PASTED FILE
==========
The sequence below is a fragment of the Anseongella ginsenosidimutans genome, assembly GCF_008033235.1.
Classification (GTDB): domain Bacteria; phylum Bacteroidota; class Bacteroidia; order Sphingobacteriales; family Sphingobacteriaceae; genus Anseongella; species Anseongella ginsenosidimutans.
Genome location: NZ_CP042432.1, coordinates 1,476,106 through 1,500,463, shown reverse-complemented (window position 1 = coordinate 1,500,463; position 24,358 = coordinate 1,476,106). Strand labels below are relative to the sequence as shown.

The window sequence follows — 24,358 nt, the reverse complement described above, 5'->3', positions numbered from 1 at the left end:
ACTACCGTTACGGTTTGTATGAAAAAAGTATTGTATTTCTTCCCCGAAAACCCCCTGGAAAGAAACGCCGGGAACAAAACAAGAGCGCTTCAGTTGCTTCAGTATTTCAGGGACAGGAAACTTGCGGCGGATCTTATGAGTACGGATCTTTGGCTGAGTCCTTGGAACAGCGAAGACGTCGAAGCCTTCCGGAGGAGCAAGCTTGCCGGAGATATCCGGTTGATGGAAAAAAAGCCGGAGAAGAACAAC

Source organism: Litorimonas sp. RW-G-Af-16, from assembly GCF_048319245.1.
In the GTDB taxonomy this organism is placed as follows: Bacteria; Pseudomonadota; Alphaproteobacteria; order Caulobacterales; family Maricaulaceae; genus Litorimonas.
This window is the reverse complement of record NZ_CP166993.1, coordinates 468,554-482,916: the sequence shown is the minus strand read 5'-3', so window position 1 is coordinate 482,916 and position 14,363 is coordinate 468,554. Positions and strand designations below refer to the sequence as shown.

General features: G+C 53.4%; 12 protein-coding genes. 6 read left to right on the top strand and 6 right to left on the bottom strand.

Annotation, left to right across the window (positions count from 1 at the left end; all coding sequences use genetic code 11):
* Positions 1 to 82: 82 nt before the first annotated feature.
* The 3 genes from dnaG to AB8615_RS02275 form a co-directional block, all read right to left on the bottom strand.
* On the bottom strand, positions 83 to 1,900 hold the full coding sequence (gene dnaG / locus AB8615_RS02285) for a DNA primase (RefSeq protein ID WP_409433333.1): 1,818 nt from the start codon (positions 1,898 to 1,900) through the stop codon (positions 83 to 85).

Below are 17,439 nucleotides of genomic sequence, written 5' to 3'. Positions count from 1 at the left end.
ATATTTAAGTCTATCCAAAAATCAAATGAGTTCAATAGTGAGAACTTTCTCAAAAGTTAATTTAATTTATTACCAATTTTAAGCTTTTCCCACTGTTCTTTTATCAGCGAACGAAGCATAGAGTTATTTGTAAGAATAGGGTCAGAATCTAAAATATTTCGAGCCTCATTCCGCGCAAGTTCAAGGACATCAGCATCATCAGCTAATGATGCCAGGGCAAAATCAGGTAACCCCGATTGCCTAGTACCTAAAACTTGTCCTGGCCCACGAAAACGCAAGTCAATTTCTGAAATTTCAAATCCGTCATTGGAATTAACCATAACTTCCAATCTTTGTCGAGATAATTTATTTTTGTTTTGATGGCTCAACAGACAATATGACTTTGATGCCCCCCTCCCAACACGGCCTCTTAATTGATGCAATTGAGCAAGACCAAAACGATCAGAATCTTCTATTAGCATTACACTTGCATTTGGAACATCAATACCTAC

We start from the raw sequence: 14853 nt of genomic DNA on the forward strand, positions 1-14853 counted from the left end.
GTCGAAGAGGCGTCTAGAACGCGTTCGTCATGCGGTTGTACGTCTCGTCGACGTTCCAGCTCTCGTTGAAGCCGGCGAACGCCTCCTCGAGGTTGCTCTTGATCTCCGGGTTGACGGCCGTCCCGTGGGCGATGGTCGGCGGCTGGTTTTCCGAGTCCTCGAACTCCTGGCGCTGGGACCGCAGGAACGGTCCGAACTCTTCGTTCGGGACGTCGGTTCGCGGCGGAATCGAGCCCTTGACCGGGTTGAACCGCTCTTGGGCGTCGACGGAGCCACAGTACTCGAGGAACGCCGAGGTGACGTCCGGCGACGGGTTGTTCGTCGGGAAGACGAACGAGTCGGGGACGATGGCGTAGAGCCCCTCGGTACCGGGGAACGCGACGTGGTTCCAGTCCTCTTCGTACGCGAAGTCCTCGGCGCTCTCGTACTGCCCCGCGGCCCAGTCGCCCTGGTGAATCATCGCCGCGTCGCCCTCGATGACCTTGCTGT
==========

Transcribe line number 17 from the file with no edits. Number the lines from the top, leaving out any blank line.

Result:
GTCGAAGAGGCGTCTAGAACGCGTTCGTCATGCGGTTGTACGTCTCGTCGACGTTCCAGCTCTCGTTGAAGCCGGCGAACGCCTCCTCGAGGTTGCTCTTGATCTCCGGGTTGACGGCCGTCCCGTGGGCGATGGTCGGCGGCTGGTTTTCCGAGTCCTCGAACTCCTGGCGCTGGGACCGCAGGAACGGTCCGAACTCTTCGTTCGGGACGTCGGTTCGCGGCGGAATCGAGCCCTTGACCGGGTTGAACCGCTCTTGGGCGTCGACGGAGCCACAGTACTCGAGGAACGCCGAGGTGACGTCCGGCGACGGGTTGTTCGTCGGGAAGACGAACGAGTCGGGGACGATGGCGTAGAGCCCCTCGGTACCGGGGAACGCGACGTGGTTCCAGTCCTCTTCGTACGCGAAGTCCTCGGCGCTCTCGTACTGCCCCGCGGCCCAGTCGCCCTGGTGAATCATCGCCGCGTCGCCCTCGATGACCTTGCTGT